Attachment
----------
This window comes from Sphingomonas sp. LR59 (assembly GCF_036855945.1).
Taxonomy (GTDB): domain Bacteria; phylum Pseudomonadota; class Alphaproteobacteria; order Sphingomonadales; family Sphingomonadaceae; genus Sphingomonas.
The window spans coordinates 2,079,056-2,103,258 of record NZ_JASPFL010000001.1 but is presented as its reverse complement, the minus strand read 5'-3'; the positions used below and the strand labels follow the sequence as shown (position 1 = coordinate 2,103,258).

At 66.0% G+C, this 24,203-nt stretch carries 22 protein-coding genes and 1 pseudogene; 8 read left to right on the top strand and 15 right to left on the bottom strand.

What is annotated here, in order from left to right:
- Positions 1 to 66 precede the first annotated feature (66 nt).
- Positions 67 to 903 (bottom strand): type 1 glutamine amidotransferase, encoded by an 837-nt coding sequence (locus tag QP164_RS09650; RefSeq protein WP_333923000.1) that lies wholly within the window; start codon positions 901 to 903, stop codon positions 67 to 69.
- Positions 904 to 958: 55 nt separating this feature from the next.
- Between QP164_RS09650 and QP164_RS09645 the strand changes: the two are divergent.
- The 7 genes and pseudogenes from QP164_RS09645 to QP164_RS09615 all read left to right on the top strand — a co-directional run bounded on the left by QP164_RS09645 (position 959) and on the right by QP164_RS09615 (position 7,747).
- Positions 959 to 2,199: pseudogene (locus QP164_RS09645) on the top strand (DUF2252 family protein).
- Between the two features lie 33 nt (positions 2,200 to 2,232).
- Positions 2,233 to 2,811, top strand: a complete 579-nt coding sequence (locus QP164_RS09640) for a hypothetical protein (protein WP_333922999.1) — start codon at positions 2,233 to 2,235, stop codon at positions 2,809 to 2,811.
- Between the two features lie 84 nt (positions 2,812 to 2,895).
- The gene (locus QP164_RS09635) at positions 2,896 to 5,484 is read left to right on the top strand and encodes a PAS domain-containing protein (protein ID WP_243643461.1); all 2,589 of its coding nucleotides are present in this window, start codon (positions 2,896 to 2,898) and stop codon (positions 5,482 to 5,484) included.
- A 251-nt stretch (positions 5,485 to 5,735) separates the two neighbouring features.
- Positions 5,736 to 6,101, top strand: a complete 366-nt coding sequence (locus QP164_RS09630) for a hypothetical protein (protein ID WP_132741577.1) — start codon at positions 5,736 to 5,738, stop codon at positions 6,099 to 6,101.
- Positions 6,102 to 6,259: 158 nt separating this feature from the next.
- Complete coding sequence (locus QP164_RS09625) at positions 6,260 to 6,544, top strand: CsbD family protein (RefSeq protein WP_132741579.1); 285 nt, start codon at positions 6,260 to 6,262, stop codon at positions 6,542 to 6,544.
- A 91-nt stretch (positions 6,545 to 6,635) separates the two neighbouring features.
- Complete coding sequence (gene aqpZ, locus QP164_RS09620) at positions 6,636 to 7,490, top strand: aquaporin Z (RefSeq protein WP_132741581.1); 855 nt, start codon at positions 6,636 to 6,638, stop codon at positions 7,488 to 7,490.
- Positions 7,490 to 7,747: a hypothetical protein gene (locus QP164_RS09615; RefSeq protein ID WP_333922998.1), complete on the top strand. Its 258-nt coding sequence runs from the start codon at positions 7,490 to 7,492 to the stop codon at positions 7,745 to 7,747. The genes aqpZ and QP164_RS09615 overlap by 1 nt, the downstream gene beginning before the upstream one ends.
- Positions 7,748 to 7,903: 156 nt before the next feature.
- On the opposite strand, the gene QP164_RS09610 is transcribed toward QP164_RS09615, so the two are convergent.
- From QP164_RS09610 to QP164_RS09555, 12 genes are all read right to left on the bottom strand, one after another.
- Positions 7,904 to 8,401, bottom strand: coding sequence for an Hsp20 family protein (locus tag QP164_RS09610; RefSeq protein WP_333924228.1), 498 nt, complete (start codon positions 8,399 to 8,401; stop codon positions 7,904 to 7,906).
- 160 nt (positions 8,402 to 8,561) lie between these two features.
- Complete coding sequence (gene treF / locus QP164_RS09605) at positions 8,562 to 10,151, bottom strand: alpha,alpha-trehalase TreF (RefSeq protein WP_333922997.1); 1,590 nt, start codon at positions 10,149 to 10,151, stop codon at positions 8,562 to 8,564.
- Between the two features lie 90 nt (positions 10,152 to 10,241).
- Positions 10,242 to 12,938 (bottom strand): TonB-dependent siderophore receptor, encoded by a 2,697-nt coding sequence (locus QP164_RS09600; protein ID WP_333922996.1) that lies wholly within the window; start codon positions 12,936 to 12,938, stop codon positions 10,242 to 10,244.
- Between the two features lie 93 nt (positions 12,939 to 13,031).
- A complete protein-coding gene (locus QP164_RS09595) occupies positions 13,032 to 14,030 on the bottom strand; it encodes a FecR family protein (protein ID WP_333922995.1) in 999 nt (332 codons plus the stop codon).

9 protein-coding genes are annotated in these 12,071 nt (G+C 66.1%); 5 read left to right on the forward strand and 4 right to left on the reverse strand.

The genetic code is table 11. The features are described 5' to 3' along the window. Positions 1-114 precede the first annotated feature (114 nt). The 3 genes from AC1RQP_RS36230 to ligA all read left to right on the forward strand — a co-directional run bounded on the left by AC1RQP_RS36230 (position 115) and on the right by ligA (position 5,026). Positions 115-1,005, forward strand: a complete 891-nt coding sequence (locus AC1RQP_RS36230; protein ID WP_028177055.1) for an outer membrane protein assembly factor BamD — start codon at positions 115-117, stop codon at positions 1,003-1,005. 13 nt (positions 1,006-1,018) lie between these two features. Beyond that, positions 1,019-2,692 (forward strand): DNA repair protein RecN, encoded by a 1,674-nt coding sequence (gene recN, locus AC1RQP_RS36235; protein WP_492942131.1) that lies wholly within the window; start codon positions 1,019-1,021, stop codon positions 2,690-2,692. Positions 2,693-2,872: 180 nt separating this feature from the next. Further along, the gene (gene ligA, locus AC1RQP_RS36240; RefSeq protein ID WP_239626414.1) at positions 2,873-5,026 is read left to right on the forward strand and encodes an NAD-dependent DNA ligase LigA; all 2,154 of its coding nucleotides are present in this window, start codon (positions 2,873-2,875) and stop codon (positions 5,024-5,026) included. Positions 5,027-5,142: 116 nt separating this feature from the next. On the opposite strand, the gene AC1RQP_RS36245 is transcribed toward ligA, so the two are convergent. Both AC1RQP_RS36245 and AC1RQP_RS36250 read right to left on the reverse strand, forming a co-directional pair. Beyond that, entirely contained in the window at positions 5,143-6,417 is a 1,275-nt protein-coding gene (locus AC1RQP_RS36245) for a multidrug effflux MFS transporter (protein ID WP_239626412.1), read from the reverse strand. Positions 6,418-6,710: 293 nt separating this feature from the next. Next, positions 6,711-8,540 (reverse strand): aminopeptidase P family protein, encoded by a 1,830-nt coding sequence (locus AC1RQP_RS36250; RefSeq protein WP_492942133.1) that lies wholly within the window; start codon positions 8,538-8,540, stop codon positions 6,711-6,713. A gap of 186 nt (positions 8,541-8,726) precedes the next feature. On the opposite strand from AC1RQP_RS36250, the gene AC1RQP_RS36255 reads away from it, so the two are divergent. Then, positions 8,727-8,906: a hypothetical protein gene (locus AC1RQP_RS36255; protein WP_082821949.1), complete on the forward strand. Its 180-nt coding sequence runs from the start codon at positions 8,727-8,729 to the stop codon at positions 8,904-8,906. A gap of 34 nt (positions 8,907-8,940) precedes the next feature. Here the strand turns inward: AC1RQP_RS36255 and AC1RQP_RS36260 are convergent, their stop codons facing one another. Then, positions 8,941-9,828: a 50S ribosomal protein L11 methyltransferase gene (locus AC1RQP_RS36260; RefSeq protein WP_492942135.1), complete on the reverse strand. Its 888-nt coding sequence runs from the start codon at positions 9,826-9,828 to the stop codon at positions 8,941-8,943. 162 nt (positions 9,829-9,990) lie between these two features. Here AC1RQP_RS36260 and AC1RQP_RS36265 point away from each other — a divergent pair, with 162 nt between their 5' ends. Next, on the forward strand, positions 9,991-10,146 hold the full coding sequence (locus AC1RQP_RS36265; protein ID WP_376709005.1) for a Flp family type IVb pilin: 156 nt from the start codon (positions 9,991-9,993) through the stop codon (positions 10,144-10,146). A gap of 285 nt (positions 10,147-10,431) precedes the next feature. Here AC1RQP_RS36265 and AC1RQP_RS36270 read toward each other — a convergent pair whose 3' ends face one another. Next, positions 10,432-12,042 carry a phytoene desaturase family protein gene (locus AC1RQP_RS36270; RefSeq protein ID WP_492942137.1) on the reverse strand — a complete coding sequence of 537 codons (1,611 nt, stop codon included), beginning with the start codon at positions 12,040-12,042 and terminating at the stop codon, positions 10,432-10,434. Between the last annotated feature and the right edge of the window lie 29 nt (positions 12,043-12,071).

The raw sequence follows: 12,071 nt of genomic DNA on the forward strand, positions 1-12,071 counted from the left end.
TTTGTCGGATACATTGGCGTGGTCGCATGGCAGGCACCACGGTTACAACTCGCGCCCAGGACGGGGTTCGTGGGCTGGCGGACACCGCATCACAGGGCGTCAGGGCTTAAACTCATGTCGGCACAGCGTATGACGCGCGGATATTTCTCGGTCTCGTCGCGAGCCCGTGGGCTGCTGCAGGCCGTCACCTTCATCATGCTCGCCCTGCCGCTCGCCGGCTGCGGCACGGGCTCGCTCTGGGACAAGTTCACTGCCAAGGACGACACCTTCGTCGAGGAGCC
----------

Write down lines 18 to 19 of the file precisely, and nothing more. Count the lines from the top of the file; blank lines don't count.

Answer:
- Positions 6,102 to 6,259: 158 nt separating this feature from the next.
- Complete coding sequence (locus QP164_RS09625) at positions 6,260 to 6,544, top strand: CsbD family protein (RefSeq protein WP_132741579.1); 285 nt, start codon at positions 6,260 to 6,262, stop codon at positions 6,542 to 6,544.